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Titanic survivor’s famous walking cane valued at over $100,000


A walking cane which survived the sinking of the Titanic is expected to sell for more more than $100,000 when it goes up for auction this month.

The cane, which features an electric light in the tip, was used by passenger Ella Holmes White to signal to other lifeboats after the ship sank on April 15, 1912, killing more than 1,500 people.

The historic cane will now be offered on October 19 at Henry Aldridge & Son, a world-renowned auction house which specializes in Titanic artifacts.

The cane will be offered with an estimate of £80,000 – £120,000 ($98,000 – $147,000), and has been described as “one of the most important three dimensional Titanic artifacts ever offered for auction”.

Ella Holmes White boarded the Titanic at Cherbourg accompanied by her maid Amelia Bissette, her manservant Sante Ringhini and her companion Marie Young, along with their exotic and valuable French-bred chickens which were kept in the hold.

According to White’s account she remained inside her cabin for the entirety of her journey, and only left when the ship began to sink.

Titanic survivor Ella Holmes White and her light-up walking cane, estimated at £80,000 - £120,000.
Titanic survivor Ella Holmes White and her light-up walking cane, estimated at £80,000 – £120,000

White later appeared at the public inquest into the tragedy in New York, where she recalled the moment the Titanic struck the iceberg:

“It did not seem to me that there was any very great impact at all. It was just as though we went over about a thousand marbles. There was nothing terrifying about it at all.”

White, Young and their maid Amelia escaped in lifeboat #8, but sadly their manservant Sante Ringhini was forced to remain onboard and went down with the ship.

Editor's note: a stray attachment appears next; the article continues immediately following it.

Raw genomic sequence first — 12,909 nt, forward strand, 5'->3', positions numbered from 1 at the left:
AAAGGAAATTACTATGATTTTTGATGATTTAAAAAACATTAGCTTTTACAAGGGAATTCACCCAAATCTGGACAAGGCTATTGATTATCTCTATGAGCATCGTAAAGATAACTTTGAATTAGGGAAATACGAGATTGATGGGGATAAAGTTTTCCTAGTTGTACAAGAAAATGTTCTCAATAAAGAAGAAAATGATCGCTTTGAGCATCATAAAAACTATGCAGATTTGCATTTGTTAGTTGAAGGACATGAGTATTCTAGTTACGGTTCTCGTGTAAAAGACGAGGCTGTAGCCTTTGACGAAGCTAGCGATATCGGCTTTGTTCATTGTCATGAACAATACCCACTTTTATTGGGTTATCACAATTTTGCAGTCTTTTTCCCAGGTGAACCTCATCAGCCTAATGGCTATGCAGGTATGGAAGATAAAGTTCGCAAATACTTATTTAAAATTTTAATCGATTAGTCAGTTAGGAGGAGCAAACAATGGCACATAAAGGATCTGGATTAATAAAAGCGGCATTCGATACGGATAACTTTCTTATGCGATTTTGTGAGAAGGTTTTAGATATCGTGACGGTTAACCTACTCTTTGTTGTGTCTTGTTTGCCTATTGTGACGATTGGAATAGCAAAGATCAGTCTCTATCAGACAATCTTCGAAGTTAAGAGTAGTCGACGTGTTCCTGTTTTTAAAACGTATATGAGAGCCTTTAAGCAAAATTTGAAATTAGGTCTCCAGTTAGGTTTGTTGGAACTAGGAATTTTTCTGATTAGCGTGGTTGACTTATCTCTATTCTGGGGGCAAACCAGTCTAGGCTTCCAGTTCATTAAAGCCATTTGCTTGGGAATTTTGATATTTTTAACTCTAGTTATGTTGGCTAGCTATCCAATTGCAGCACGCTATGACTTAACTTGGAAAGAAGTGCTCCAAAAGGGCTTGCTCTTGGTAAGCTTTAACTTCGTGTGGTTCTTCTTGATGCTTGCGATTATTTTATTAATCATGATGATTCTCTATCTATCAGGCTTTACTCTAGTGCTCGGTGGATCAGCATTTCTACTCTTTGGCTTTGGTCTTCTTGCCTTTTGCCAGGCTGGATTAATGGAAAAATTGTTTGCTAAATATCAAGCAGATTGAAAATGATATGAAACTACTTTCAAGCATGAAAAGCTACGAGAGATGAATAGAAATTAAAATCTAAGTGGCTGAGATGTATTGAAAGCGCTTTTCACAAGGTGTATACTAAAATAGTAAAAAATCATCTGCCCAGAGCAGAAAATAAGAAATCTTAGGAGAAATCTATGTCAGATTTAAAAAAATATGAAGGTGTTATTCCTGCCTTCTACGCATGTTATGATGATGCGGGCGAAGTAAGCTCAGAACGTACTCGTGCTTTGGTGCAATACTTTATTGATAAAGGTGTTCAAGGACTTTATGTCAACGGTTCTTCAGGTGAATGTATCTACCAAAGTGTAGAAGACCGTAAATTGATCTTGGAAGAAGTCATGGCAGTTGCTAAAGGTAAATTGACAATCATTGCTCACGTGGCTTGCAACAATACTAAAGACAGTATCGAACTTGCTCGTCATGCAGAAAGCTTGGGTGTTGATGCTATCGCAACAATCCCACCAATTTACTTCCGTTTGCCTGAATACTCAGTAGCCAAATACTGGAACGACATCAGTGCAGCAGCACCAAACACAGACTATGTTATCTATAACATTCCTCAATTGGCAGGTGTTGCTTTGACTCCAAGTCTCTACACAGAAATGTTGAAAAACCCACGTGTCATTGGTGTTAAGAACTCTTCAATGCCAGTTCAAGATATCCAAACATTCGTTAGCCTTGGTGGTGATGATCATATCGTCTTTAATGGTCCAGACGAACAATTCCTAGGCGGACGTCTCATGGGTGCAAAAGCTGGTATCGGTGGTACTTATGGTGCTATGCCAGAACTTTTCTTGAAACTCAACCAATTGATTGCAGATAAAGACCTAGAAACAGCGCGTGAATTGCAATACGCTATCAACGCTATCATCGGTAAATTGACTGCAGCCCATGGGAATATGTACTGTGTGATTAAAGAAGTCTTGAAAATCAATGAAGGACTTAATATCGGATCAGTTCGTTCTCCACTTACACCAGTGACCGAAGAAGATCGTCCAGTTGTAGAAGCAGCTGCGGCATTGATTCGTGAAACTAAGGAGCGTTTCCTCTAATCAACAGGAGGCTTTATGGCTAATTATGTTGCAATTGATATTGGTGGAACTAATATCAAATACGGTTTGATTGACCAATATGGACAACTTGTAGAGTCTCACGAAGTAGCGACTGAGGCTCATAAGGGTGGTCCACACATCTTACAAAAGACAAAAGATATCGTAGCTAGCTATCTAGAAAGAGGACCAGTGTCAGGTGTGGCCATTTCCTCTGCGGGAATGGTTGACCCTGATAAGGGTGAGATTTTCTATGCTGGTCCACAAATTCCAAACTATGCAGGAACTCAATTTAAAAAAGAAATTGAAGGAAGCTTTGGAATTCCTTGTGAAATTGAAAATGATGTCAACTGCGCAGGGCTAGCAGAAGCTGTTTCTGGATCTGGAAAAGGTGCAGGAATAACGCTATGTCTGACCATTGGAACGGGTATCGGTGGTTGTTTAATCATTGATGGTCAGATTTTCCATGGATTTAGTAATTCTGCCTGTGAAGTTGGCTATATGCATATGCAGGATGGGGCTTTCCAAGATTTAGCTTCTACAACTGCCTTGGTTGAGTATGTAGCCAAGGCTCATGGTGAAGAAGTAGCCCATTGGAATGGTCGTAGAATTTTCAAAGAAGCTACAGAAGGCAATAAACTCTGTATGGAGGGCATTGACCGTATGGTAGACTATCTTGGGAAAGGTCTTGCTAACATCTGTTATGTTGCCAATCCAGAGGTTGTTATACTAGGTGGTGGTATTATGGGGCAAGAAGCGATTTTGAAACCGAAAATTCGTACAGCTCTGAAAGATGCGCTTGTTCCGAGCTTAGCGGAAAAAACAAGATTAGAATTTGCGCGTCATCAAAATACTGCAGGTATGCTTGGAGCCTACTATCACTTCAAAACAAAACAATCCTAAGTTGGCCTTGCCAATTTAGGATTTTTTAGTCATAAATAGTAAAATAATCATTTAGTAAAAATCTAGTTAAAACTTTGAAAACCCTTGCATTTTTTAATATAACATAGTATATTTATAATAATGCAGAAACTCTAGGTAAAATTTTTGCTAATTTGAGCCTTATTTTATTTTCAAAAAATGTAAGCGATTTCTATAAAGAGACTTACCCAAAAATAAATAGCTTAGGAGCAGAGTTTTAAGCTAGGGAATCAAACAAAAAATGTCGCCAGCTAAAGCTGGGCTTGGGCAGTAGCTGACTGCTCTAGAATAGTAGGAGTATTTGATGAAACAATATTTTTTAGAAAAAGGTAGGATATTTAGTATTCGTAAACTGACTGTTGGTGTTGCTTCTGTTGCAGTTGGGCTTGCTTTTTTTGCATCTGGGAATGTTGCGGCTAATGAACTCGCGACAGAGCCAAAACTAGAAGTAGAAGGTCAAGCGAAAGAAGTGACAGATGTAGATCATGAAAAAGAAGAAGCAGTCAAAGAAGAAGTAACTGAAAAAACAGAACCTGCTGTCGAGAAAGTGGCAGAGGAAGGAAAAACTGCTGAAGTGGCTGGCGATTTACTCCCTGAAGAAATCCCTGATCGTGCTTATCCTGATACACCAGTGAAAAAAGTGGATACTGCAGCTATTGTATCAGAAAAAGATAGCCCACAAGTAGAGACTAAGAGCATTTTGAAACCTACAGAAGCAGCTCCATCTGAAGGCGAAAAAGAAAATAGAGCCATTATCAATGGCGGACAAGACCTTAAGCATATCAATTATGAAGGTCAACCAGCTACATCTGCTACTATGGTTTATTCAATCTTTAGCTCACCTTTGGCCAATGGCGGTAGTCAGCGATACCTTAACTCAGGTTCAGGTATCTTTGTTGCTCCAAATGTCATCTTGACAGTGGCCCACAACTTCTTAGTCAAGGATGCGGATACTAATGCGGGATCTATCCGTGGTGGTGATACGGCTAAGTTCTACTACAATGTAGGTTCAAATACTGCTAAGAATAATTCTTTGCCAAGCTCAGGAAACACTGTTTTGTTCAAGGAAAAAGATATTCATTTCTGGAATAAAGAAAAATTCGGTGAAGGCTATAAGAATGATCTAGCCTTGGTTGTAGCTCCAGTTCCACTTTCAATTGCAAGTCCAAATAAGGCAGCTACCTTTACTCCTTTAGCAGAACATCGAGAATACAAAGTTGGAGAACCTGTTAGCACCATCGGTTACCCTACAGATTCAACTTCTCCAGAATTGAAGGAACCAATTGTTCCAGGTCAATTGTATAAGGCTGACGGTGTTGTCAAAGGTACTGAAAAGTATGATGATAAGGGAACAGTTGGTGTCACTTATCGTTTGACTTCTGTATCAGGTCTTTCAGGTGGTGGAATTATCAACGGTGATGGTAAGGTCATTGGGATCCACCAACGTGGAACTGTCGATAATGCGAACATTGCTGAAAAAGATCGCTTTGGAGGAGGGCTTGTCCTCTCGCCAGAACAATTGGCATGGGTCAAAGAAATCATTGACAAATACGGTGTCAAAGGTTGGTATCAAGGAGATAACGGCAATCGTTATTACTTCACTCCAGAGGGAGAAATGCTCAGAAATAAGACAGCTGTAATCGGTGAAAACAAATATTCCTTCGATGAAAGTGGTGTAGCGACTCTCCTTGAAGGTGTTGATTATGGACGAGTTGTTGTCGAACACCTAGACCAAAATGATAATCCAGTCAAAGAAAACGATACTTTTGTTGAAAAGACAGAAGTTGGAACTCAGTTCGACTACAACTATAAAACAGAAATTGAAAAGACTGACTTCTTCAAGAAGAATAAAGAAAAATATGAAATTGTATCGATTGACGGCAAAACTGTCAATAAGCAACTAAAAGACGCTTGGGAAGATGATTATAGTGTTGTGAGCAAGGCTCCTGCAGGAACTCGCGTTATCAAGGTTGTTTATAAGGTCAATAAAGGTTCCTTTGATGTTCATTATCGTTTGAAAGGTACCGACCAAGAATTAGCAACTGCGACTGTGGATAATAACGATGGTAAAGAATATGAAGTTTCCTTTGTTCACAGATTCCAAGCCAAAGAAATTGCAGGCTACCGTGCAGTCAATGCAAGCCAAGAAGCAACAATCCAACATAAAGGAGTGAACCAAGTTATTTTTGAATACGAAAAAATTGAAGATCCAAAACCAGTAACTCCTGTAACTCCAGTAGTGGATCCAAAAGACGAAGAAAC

During the inquest White also described how she had used the light in her cane when the light aboard the lifeboat failed to work properly:

“…we turned and went back, and lingered around there for a long time, trying to locate the other boats, but we could not locate them except by hearing them. The only way they could locate us was by my electric lamp.

“The lamp on the boat was absolutely worth nothing. They tinkered with it all along, but they could not get it in shape. I had an electric cane – a cane with an electric light in it – and that was the only light we had. We sat there for a long time, and we saw the ship go down, distinctly.”

However, White’s account of her heroic use of the stick was at odds with the recollections of senior surviving officer Charles Lightoller, who later described her as a woman “…who achieved fame by waiving an electric light and successfully blinding us as we worked on the boats.”

According to Lightoller, White had caused such as nuisance by waving the lighted stick that he had attempted to get rid of it during the night. He claimed:

“Arriving in safety on board the Carpathia, she tried to make out that someone had stolen her wretched stick, whereas it had been merely taken from her, in response to my request that someone would throw the damn thing overboard.”

However helpful – or unhelpful – May’s walking can may have been to the survivors, it remains a distinct artefact that appears in several accounts of the tragedy, such as Walter Lord’s book ‘A Night to Remember’ and Michael Davie’s recent book ‘Titanic – The Death and Life of a Legend’.

It is also one of the handful of surviving objects that was used onboard the Titanic, in one of the lifeboats, onboard the Carpathia and finally on the dock in New York, tracing the entire timeline of the tragedy.

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